Did you know that 90 percent of all digital data has been generated in the past two years, but only one percent of it has been analysed? According to Management Consultants McKinsey, we’re all swimming in a sea of Big Data.
As a term, Big Data is generally taken to mean the large volume of information that your business gathers every day – through your CRM, your analytics tools, your sales software and myriad other sources. But the data itself isn’t the issue: it’s what you do with it that matters, and as McKinsey points out, lots of businesses aren’t doing enough.
That’s starting to change as new tools and processes emerge alongside advanced marketing dashboards and machine learning. And because smaller, newer companies often have cultures that lend themselves to innovation, they have an advantage over conservative, slow-to-move corporate players.
The value of using a tool like Statwolf to manipulate Big Data for a smaller, more agile business is the opportunity it gives you to see trends and patterns and react to them.
Some of the ways you can work with your data include:
Reducing costs by eliminating inefficiencies and human bias.
Strengthening client bonds by anticipating clients' needs.
Enriching service offerings with new knowledge.
These are just some of the options available to anyone looking to harness the power of Big Data for their business. Because each business has a unique set of needs, Statwolf’s team designs custom services for each of our customers. We’ll analyse the information you’re generating and following on from that, our team of data scientists will design an algorithm to help you gain the best insight into what’s really going on in your business.
But how does Big Data in a small business setting work in practice? One example of a family firm using Big Data is in the magnificently-named town of Duck in North Carolina where Twiddy and Company Realtors has been using analytics to change how it does business.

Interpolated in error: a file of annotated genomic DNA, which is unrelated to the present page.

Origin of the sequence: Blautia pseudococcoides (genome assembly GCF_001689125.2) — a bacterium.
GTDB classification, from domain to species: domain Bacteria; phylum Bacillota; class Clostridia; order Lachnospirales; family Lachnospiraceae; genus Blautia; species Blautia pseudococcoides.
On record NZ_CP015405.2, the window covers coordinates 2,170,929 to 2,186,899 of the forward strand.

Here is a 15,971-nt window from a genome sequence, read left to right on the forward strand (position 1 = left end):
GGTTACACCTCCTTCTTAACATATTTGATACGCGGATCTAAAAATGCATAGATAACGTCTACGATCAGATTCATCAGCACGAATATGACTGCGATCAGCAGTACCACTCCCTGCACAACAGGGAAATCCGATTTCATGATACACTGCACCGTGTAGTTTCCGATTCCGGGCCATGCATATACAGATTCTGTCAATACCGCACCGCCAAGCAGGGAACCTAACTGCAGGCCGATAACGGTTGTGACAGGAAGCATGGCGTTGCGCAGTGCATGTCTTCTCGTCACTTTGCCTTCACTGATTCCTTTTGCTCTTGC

Big Data boosts holiday bookings by 10 percent
Twiddy and Company manages tourist rental properties along the Outer Banks islands, and had years of spreadsheet data containing insight about peak booking periods, price history and the most popular properties. The familiar problem wasn’t the data; it was how to use it.
Ross Twiddy, marketing director, told Inc that, “we kept running into the same obstacles. Unless we had a good way of looking at the data, how could we make good decisions?"
Twiddy and Company settled on business analytics tools which broke down the company's data into an easily-digestible format that it could share with homeowners and contractors.
Before using Big Data analytics, Twiddy and Company was restricted in the information it could give homeowners: primarily the range of dates when their property was vacant. Now though, Twiddy and Company can offer specific pricing instructions to the homeowners based on market conditions, seasonal trends, and the size and location of a home, among other criteria.
Acting on Big Data analytics
One trend which became apparent was the significant drop-off in bookings after the 4th of July weekend. Usually summer rates were priced the same (i.e. the same set price applies from May to August each year).
Based on the data, the company advised its homeowners to drop prices for the weeks after July 4th. Bookings increased by 10 percent – and there was an increase of 10 percent in homeowners who wanted the company to manage their properties.
Twiddy and Company also cut costs by 15 percent by comparing each contractor's maintenance charges against the average of its 1,200 other vendors, identifying and eliminating invoice processing errors, and automating service schedules.
Those savings alone freed up $50,000 in the company's budget over the past two years – which was a significant profit on the $40,000 Twiddy and Company invested in its Big Data tool in the first place.
“There's truth in numbers, and […] software helps you find it,” Ross Twiddy explains. “When we saw that happen for us, it was like tasting ice cream for the first time. It's something you never forget.”
It’s clear that Big Data allows small businesses to change quickly and to capitalise on otherwise untapped potential in their industry. That’s a problem Statwolf has consistently solved for its customers. Our team of data scientists work with the data our clients are producing and then design a Big Data solution to allow them to see the hidden trends that don’t emerge from a cursory glance at a spreadsheet.
“There’s a very common belief among small and medium businesses that they’re not ‘big enough’ to exploit their big data potential,” says Simone Pampuri, CEO of Statwolf. “In reality, it should be the opposite: small businesses have leaner processes than big corporations which makes data collection, harmonisation, and integration phases significantly faster. Big Data is the competitive advantage for small businesses – like David’s sling against Goliath.”
Speak to the experts
At Statwolf, we’ve helped many small businesses gain maximum advantage of their data. Our team of data scientists has used a range of custom services to suit our customers’ needs including: advanced data analysis and modelling, custom algorithm creation and implementation as well as predictive maintenance.
Our advanced data science consultancy can work with you to interpret your data and make your business more efficient so get in touch today to unleash your business’ potential.